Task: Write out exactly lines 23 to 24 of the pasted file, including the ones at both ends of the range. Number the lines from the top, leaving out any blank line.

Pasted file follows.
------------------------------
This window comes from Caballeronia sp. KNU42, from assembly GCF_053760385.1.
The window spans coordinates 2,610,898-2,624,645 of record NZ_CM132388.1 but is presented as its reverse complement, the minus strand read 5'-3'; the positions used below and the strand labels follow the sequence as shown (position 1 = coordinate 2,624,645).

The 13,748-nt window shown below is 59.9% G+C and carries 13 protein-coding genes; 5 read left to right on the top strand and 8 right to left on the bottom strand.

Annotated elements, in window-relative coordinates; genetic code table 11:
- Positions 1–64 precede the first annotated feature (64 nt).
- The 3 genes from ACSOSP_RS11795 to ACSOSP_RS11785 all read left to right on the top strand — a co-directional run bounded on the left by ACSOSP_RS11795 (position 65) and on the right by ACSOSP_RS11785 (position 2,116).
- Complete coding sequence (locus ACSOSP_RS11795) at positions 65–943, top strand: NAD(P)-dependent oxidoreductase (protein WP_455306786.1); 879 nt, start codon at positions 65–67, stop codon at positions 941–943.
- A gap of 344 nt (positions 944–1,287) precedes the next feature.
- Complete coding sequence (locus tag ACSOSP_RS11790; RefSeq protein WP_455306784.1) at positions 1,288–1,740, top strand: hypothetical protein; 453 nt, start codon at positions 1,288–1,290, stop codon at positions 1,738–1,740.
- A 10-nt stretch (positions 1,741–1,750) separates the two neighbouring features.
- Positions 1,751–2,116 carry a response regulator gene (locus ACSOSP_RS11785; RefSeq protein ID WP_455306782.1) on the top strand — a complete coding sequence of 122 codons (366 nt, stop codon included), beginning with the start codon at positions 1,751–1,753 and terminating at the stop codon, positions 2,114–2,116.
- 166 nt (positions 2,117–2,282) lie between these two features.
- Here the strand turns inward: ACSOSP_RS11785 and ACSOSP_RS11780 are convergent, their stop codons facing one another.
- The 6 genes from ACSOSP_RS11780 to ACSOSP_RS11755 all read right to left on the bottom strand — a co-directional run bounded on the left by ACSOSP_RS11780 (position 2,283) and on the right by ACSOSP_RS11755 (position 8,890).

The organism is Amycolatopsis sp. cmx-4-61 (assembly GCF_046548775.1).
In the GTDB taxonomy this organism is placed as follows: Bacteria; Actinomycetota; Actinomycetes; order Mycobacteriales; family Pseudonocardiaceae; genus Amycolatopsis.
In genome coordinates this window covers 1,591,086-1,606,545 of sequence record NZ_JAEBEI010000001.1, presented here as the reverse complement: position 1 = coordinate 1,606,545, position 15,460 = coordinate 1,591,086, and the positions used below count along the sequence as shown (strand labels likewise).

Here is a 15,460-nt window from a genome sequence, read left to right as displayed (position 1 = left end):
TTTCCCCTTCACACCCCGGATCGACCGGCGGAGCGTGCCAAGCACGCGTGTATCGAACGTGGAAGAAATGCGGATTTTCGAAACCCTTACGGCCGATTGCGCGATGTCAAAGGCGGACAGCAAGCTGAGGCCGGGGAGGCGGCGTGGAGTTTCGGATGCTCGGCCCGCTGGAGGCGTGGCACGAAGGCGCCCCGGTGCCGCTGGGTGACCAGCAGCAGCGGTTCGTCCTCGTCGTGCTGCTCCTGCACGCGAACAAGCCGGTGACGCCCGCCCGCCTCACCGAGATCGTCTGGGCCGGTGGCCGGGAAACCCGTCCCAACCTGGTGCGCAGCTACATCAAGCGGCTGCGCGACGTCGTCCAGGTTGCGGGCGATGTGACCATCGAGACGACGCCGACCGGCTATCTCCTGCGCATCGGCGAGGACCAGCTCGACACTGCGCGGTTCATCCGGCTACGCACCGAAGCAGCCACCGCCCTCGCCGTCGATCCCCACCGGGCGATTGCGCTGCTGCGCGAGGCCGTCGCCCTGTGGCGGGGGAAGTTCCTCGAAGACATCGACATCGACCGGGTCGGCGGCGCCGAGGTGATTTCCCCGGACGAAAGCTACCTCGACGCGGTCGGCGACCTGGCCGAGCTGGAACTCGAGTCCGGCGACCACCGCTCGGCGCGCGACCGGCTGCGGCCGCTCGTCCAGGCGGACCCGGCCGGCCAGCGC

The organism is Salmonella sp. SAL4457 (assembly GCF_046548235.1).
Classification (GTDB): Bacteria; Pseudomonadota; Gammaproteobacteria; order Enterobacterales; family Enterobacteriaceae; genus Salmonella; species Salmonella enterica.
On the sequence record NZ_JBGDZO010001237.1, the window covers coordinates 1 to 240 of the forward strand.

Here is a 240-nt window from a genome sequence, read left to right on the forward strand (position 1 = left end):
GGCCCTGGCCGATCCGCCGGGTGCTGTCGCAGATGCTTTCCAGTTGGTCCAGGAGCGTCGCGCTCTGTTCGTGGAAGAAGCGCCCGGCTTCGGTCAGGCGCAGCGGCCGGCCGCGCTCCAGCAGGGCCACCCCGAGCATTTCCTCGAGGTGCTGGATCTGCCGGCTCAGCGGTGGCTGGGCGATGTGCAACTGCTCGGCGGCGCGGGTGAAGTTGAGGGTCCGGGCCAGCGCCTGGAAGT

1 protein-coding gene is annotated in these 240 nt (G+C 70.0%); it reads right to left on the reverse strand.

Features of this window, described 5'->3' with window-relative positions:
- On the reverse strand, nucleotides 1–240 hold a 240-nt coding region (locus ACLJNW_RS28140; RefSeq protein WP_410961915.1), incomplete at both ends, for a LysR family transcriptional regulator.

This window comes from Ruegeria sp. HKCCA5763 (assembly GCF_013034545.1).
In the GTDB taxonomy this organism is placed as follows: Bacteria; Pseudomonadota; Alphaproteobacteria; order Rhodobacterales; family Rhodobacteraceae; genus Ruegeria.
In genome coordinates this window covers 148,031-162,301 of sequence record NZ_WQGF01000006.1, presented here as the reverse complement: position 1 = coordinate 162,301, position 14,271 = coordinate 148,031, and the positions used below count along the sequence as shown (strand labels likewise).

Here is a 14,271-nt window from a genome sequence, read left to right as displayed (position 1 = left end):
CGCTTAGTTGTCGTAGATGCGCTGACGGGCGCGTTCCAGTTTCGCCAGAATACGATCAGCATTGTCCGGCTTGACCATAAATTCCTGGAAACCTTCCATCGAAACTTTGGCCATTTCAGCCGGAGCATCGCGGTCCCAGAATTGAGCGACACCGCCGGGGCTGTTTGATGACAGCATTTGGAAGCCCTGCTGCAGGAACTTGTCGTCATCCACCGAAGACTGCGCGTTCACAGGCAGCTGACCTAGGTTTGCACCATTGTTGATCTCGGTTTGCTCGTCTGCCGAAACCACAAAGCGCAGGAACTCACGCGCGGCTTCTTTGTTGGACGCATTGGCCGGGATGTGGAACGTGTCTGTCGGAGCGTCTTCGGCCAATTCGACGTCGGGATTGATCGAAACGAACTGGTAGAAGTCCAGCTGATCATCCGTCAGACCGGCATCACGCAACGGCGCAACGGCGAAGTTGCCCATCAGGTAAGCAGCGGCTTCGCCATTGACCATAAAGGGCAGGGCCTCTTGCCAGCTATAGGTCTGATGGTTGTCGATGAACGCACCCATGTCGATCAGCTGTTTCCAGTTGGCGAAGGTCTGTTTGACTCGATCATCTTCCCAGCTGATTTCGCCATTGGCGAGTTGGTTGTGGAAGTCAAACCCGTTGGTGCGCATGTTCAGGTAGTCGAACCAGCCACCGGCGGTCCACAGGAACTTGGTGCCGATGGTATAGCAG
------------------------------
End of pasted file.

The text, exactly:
Here is a 240-nt window from a genome sequence, read left to right on the forward strand (position 1 = left end):
GGCCCTGGCCGATCCGCCGGGTGCTGTCGCAGATGCTTTCCAGTTGGTCCAGGAGCGTCGCGCTCTGTTCGTGGAAGAAGCGCCCGGCTTCGGTCAGGCGCAGCGGCCGGCCGCGCTCCAGCAGGGCCACCCCGAGCATTTCCTCGAGGTGCTGGATCTGCCGGCTCAGCGGTGGCTGGGCGATGTGCAACTGCTCGGCGGCGCGGGTGAAGTTGAGGGTCCGGGCCAGCGCCTGGAAGT